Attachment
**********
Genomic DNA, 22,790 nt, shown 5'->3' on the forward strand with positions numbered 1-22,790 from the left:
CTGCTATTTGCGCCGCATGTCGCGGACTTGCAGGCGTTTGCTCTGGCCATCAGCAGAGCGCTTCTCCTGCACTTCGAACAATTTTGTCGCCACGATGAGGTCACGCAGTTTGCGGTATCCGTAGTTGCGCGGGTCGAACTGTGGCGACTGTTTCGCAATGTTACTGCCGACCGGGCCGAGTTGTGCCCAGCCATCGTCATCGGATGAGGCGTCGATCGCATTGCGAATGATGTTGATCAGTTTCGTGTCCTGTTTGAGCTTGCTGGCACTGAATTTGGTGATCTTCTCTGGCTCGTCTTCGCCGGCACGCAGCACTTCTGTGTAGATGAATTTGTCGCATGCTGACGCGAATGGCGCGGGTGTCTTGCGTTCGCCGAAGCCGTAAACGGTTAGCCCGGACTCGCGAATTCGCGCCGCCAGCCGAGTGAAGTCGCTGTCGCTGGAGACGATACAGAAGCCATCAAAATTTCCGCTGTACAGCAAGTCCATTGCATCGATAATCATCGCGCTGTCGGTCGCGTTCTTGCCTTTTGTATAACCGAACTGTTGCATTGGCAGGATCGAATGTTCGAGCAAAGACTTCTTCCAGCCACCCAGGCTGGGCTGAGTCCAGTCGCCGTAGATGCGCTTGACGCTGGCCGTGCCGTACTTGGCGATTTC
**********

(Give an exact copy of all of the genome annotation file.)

Genomic DNA, 22,790 nt, shown 5'->3' on the forward strand with positions numbered 1-22,790 from the left:
CTGCTATTTGCGCCGCATGTCGCGGACTTGCAGGCGTTTGCTCTGGCCATCAGCAGAGCGCTTCTCCTGCACTTCGAACAATTTTGTCGCCACGATGAGGTCACGCAGTTTGCGGTATCCGTAGTTGCGCGGGTCGAACTGTGGCGACTGTTTCGCAATGTTACTGCCGACCGGGCCGAGTTGTGCCCAGCCATCGTCATCGGATGAGGCGTCGATCGCATTGCGAATGATGTTGATCAGTTTCGTGTCCTGTTTGAGCTTGCTGGCACTGAATTTGGTGATCTTCTCTGGCTCGTCTTCGCCGGCACGCAGCACTTCTGTGTAGATGAATTTGTCGCATGCTGACGCGAATGGCGCGGGTGTCTTGCGTTCGCCGAAGCCGTAAACGGTTAGCCCGGACTCGCGAATTCGCGCCGCCAGCCGAGTGAAGTCGCTGTCGCTGGAGACGATACAGAAGCCATCAAAATTTCCGCTGTACAGCAAGTCCATTGCATCGATAATCATCGCGCTGTCGGTCGCGTTCTTGCCTTTTGTATAACCGAACTGTTGCATTGGCAGGATCGAATGTTCGAGCAAAGACTTCTTCCAGCCACCCAGGCTGGGCTGAGTCCAGTCGCCGTAGATGCGCTTGACGCTGGCCGTGCCGTACTTGGCGATTTC